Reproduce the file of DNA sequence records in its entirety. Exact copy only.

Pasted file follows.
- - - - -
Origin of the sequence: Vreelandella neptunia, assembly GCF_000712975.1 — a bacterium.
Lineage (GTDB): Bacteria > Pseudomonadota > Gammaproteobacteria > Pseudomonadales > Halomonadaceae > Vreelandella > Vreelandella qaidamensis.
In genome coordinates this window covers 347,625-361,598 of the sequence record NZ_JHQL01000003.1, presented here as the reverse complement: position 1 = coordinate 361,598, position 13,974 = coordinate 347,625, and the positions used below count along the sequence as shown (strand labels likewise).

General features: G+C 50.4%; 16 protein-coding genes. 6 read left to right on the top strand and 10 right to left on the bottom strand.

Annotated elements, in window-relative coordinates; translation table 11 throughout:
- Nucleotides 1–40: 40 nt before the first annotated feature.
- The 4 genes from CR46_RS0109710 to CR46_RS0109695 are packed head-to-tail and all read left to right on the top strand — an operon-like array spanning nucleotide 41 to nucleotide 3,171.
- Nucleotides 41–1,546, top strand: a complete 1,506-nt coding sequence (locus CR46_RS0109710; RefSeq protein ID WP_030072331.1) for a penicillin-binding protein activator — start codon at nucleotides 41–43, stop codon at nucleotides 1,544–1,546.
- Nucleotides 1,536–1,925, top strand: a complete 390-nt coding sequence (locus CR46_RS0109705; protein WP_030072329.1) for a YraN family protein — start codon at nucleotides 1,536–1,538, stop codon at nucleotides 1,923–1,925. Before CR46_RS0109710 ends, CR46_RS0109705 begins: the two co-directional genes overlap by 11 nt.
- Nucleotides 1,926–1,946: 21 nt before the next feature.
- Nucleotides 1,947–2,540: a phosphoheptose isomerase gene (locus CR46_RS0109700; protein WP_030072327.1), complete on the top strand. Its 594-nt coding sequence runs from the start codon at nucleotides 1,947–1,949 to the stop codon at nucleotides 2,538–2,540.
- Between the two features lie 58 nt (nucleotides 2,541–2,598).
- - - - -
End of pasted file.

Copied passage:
Origin of the sequence: Vreelandella neptunia, assembly GCF_000712975.1 — a bacterium.
Lineage (GTDB): Bacteria > Pseudomonadota > Gammaproteobacteria > Pseudomonadales > Halomonadaceae > Vreelandella > Vreelandella qaidamensis.
In genome coordinates this window covers 347,625-361,598 of the sequence record NZ_JHQL01000003.1, presented here as the reverse complement: position 1 = coordinate 361,598, position 13,974 = coordinate 347,625, and the positions used below count along the sequence as shown (strand labels likewise).

General features: G+C 50.4%; 16 protein-coding genes. 6 read left to right on the top strand and 10 right to left on the bottom strand.

Annotated elements, in window-relative coordinates; translation table 11 throughout:
- Nucleotides 1–40: 40 nt before the first annotated feature.
- The 4 genes from CR46_RS0109710 to CR46_RS0109695 are packed head-to-tail and all read left to right on the top strand — an operon-like array spanning nucleotide 41 to nucleotide 3,171.
- Nucleotides 41–1,546, top strand: a complete 1,506-nt coding sequence (locus CR46_RS0109710; RefSeq protein ID WP_030072331.1) for a penicillin-binding protein activator — start codon at nucleotides 41–43, stop codon at nucleotides 1,544–1,546.
- Nucleotides 1,536–1,925, top strand: a complete 390-nt coding sequence (locus CR46_RS0109705; protein WP_030072329.1) for a YraN family protein — start codon at nucleotides 1,536–1,538, stop codon at nucleotides 1,923–1,925. Before CR46_RS0109710 ends, CR46_RS0109705 begins: the two co-directional genes overlap by 11 nt.
- Nucleotides 1,926–1,946: 21 nt before the next feature.
- Nucleotides 1,947–2,540: a phosphoheptose isomerase gene (locus CR46_RS0109700; protein WP_030072327.1), complete on the top strand. Its 594-nt coding sequence runs from the start codon at nucleotides 1,947–1,949 to the stop codon at nucleotides 2,538–2,540.
- Between the two features lie 58 nt (nucleotides 2,541–2,598).